As a conciliatory gesture to the Banikas family, whose view is second-best to his own, Paul Jackson inquired of Bob Banikas, as the project neared the end, whether the breasts should be reduced a bit.
"Don't touch them!" Banikas replied. "They're my inspiration in the morning!"
Banikas sees the lady in his rearview mirror on weekdays when he backs his Hummer H2 out of the garage. "Then I'm ready to go face my day no matter what happens," he says.
Of course, Banikas has ruffled some feathers of his own in the neighborhood, driving his maroon Hummer. Drivers have shouted at him; some have given him the bird, and we don't mean the kind perched on the mermaid's outstretched hand. It would seem that neither his tank nor the sea creature next door are "the Arlington way." The Malibu way, maybe.
But why shouldn't a little piece of California be welcome in a neighborhood of mostly red-brick homes lined up like Monopoly pieces?
Why should District residents, with their painted fiberglass pandas on street corners, have all the fun? Like an exclamation point in the middle of a simple declarative statement, the mermaid has caused people to stop and take notice of their surroundings, scratch their heads and wonder what it all means. Isn't that something?
"There are so few things that are creative around here. It's a plus to have the mermaid there," says landscape designer Ann Sulkie.
County code enforcement officer Richard Freeman wasn't so sure when he was taking his normal driving tour of homes on a Saturday morning recently and saw people jamming on their brakes in front of the Jackson house.
"Oh, no," was his first thought when he saw the mermaid. He took pictures, went back to his office. After receiving several complaints, he returned to talk to Nancy Jackson.
As he studied the sculpture up close, he fell, if not in love, in like. He returned to the county building, consulted the law and talked it over with his fellow officers. "We deemed it art and closed the case," he says.
That doesn't surprise Tom Wolfe, a neighbor of the Jacksons' and not a fan of their sculpture. As conventional as Arlington appears to be, he says, "Arlington government will permit anything and everything." (Wolfe is a Republican and chief of staff to a Republican member of Congress. Arlington's County Board is composed of all Democrats. Just so you know.)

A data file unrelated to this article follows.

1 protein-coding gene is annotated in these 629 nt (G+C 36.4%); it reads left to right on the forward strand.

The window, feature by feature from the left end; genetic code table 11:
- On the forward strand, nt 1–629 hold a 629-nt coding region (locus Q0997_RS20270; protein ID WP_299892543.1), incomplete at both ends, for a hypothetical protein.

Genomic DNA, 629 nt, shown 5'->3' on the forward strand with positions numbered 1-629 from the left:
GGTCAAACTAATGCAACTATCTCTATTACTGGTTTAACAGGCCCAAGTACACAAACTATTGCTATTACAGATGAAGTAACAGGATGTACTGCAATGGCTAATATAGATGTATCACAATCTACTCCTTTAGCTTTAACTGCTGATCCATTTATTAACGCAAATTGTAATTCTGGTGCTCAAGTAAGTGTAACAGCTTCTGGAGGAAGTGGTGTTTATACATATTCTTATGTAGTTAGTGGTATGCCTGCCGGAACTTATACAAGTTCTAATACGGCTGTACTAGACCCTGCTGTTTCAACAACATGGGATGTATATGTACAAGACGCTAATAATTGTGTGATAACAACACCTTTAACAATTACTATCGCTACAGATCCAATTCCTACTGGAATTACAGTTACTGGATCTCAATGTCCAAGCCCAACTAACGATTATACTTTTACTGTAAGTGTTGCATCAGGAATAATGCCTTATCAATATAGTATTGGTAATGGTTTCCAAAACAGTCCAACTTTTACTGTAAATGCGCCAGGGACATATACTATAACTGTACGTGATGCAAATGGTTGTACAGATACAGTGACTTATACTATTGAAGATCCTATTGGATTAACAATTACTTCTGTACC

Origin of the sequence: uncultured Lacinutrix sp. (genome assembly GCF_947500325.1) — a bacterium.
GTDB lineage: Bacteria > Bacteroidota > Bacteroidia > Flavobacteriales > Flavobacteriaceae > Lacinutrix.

The mermaid "is a work of art," Wolfe continues. "Somebody put a lot of skill into it. But it just has no place where it is, in somebody's front yard."
Why? Is he bothered by the nudity? The breast size? He says not. It's the overall size that bothers him: "It seems to me to be about 30 feet tall."
Sulkie, the landscaper, has a quick response. "Oh, you can only have art in a museum, not in someone's yard? I didn't know that.
"If you look around Arlington, you'll see some of the most old-fashioned, overgrown landscaping in the world," Sulkie continues. "Here are homes selling for $800,000 up, with the same landscaping they had when they were built 50 years ago, the same cracked concrete walkways, the same azaleas, the same yews and hollies."
Sulkie can't be objective in this debate; she has been hired by the Jacksons to landscape the front yard around the mermaid. As the mermaid rose from the ash, even Nancy Jackson had some doubts about her vision.
Sulkie has proposed grouping five one-ton rocks around the mermaid's base to resemble a shoreline and planting ornamental grasses farther out that, when caught by the wind, will bring waves to mind. Then, says Sulkie, "she will look like she is supposed to be there."